I would probably prefer to say "with" rather than "using".

> +  That's why they tend to yield the best quality per fps.
> +  However, they may have some very advanced options that, if enabled,
> +  will make the encode really slow for marginal gains.

I would personally prefer to say "which" rather than "that" here, but it
is my understanding that the formal rule disagrees with me.

> +  <para>
> +  If you are after blazing speed you should stick around the default
> +  settings of the video codec (which doesn't mean you should not experiment
> +  with some of the options which are mentioned in other sections
> +  of this guide).

"stick around" - does that mean "stay in the close vicinity of", as in,
"do not adjust very far from"? Or do you simply mean "stick with"?

> +  <para>
> +  You may also consider choosing a codec that can do multi-threaded
> +  processing.

As above for "that" vs. "which".

> +  <systemitem class="library">libavcodec</systemitem> MPEG-4 does
> +  allow that, at the price of lowering picture quality for small speed
> +  gains.

I would probably say "resulting in small speed gains at the price of
lower picture quality", or similar.

> +  <systemitem class="library">XviD</systemitem> has some experimental
> +  patches available to boost encoding speed by about 40-60% in typical
> +  cases with low picture degradation.

I would prefer to set out the "by about 40-60% in typical cases" somehow
- not very satisfactory, but better than anything else I've come up with
so far, is simply with commas.

> +  <listitem><para>
> +  <emphasis role="bold">Personal taste</emphasis>:
> +  This is were it gets almost irrational: For the same reason that some
> +  hanged on to DivX3 for years when newer codecs were already doing wonders,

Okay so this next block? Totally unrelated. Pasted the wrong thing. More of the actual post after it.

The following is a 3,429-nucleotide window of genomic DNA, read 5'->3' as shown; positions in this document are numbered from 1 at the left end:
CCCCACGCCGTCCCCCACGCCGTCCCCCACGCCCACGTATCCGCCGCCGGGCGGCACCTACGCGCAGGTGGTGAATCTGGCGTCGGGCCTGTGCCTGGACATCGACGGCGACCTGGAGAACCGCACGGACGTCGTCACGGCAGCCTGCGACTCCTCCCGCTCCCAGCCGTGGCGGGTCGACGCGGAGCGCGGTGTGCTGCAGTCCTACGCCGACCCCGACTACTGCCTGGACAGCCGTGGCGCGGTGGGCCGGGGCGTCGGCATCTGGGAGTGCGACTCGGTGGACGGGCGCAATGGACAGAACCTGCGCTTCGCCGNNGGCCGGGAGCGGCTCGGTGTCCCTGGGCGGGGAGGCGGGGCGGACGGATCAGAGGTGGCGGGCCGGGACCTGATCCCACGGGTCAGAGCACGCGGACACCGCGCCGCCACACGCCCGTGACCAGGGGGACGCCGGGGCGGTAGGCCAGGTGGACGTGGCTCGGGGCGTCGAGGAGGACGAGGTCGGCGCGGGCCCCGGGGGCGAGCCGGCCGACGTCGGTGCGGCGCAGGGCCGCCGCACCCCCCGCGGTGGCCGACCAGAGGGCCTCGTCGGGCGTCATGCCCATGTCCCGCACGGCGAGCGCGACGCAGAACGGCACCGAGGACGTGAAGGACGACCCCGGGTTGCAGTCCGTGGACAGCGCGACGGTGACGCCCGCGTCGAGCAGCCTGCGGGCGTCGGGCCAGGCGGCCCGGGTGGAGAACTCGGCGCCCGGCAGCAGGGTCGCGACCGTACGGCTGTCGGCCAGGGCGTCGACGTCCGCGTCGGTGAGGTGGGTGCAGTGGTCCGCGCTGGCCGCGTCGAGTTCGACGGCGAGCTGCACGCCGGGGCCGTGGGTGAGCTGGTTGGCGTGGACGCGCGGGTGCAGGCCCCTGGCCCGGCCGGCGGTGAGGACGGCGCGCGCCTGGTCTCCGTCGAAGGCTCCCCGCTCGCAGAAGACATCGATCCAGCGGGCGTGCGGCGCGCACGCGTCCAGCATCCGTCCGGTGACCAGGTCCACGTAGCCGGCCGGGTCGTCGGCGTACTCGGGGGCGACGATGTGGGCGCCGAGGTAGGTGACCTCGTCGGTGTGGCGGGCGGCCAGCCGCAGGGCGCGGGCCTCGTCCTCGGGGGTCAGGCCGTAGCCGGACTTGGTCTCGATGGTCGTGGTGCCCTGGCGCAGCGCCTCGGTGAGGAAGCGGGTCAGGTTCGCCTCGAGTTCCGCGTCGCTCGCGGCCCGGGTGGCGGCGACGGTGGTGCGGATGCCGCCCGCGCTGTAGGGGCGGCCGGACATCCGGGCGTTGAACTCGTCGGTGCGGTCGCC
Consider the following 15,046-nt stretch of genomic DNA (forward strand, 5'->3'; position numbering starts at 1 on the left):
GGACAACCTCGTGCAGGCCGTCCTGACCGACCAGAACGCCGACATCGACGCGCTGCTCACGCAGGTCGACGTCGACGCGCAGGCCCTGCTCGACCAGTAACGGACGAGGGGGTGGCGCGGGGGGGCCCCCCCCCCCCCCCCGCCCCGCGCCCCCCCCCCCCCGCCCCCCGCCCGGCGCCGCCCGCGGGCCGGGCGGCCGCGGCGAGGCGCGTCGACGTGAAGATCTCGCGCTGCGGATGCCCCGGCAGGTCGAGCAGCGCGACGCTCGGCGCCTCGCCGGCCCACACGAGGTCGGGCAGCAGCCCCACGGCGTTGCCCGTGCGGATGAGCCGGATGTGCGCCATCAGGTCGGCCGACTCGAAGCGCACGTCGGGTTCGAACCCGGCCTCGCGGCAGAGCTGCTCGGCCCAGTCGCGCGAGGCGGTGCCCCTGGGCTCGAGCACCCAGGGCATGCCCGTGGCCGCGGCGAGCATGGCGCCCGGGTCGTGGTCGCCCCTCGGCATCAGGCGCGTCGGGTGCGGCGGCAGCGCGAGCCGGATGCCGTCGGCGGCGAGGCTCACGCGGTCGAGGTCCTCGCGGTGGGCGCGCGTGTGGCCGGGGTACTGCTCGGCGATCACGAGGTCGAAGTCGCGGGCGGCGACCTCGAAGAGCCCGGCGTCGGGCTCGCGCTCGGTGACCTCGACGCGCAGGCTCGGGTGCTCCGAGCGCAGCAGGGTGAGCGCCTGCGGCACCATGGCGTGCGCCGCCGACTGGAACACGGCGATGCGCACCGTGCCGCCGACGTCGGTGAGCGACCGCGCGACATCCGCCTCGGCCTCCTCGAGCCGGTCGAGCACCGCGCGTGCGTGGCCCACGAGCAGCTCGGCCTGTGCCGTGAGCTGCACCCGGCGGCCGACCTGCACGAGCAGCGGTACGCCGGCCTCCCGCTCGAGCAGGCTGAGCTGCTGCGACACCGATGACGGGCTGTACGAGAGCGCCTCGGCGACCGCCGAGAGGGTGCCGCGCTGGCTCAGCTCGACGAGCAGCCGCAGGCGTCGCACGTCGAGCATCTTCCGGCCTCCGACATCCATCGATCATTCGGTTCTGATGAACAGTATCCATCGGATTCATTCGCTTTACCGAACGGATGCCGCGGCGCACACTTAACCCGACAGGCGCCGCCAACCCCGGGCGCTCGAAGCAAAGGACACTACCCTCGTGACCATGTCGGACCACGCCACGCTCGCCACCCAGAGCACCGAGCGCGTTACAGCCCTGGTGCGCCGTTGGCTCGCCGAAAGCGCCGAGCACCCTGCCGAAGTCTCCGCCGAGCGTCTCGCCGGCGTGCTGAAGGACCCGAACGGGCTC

> +  some folks will prefer <systemitem class="library">XviD</systemitem>
> +  or <systemitem class="library">libavcodec</systemitem> MPEG-4 over
> +  <systemitem class="library">x264</systemitem>.

"where it gets"

"hung on to"

Is that "DivX3", or "DivX 3"?

I'll note that x264 can, in fact, be undesirable if the video will have
to be played back on a slower system - not every computer out there is
remotely powerful enough to play back even reasonably low-resolution
H.264 at full speed.

> +  <para>
> +  Make your own judgment, and don't always listen to what some people will
> +  tell you to do or think: The best codec is the one you master the best,
> +  and the one that looks best to your eyes on your display
> +  <footnote id='fn-menc-feat-dvd-mpeg4-codec-playback'>
> +  <para>The same encode may not look the same on someone else's monitor or
> +  when played back by a different decoder so future-proof your encodes by
> +  playing them back on different setups.</para></footnote>!

Comma after "decoder".

       The Wanderer

Warning: Simply because I argue an issue does not mean I agree with any
side of it.

Secrecy is the beginning of tyranny.